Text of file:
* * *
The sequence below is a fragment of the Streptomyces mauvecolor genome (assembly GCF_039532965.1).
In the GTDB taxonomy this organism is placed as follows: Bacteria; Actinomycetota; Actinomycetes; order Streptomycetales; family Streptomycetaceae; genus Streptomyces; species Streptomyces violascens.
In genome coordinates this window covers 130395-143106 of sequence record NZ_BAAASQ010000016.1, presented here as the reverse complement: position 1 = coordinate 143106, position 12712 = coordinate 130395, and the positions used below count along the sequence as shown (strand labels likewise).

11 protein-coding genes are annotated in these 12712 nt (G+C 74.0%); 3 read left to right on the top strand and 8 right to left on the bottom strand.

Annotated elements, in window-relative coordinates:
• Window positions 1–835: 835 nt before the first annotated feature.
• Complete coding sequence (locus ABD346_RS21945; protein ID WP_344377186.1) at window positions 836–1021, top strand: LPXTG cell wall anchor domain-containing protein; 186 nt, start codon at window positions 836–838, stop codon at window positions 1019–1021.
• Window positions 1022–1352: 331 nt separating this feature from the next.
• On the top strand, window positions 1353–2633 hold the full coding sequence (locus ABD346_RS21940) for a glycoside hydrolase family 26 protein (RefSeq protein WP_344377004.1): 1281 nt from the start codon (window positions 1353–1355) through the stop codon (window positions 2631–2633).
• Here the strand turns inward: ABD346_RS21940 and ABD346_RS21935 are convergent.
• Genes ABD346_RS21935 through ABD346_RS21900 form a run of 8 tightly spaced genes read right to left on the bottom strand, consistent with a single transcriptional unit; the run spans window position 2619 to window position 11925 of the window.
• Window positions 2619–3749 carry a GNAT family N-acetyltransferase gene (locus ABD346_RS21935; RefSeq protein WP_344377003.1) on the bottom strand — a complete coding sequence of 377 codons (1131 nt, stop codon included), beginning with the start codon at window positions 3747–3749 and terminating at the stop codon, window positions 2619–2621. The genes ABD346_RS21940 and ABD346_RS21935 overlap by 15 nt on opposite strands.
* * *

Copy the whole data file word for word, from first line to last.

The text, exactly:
The sequence below is a fragment of the Streptomyces mauvecolor genome (assembly GCF_039532965.1).
In the GTDB taxonomy this organism is placed as follows: Bacteria; Actinomycetota; Actinomycetes; order Streptomycetales; family Streptomycetaceae; genus Streptomyces; species Streptomyces violascens.
In genome coordinates this window covers 130395-143106 of sequence record NZ_BAAASQ010000016.1, presented here as the reverse complement: position 1 = coordinate 143106, position 12712 = coordinate 130395, and the positions used below count along the sequence as shown (strand labels likewise).

11 protein-coding genes are annotated in these 12712 nt (G+C 74.0%); 3 read left to right on the top strand and 8 right to left on the bottom strand.

Annotated elements, in window-relative coordinates:
• Window positions 1–835: 835 nt before the first annotated feature.
• Complete coding sequence (locus ABD346_RS21945; protein ID WP_344377186.1) at window positions 836–1021, top strand: LPXTG cell wall anchor domain-containing protein; 186 nt, start codon at window positions 836–838, stop codon at window positions 1019–1021.
• Window positions 1022–1352: 331 nt separating this feature from the next.
• On the top strand, window positions 1353–2633 hold the full coding sequence (locus ABD346_RS21940) for a glycoside hydrolase family 26 protein (RefSeq protein WP_344377004.1): 1281 nt from the start codon (window positions 1353–1355) through the stop codon (window positions 2631–2633).
• Here the strand turns inward: ABD346_RS21940 and ABD346_RS21935 are convergent.
• Genes ABD346_RS21935 through ABD346_RS21900 form a run of 8 tightly spaced genes read right to left on the bottom strand, consistent with a single transcriptional unit; the run spans window position 2619 to window position 11925 of the window.
• Window positions 2619–3749 carry a GNAT family N-acetyltransferase gene (locus ABD346_RS21935; RefSeq protein WP_344377003.1) on the bottom strand — a complete coding sequence of 377 codons (1131 nt, stop codon included), beginning with the start codon at window positions 3747–3749 and terminating at the stop codon, window positions 2619–2621. The genes ABD346_RS21940 and ABD346_RS21935 overlap by 15 nt on opposite strands.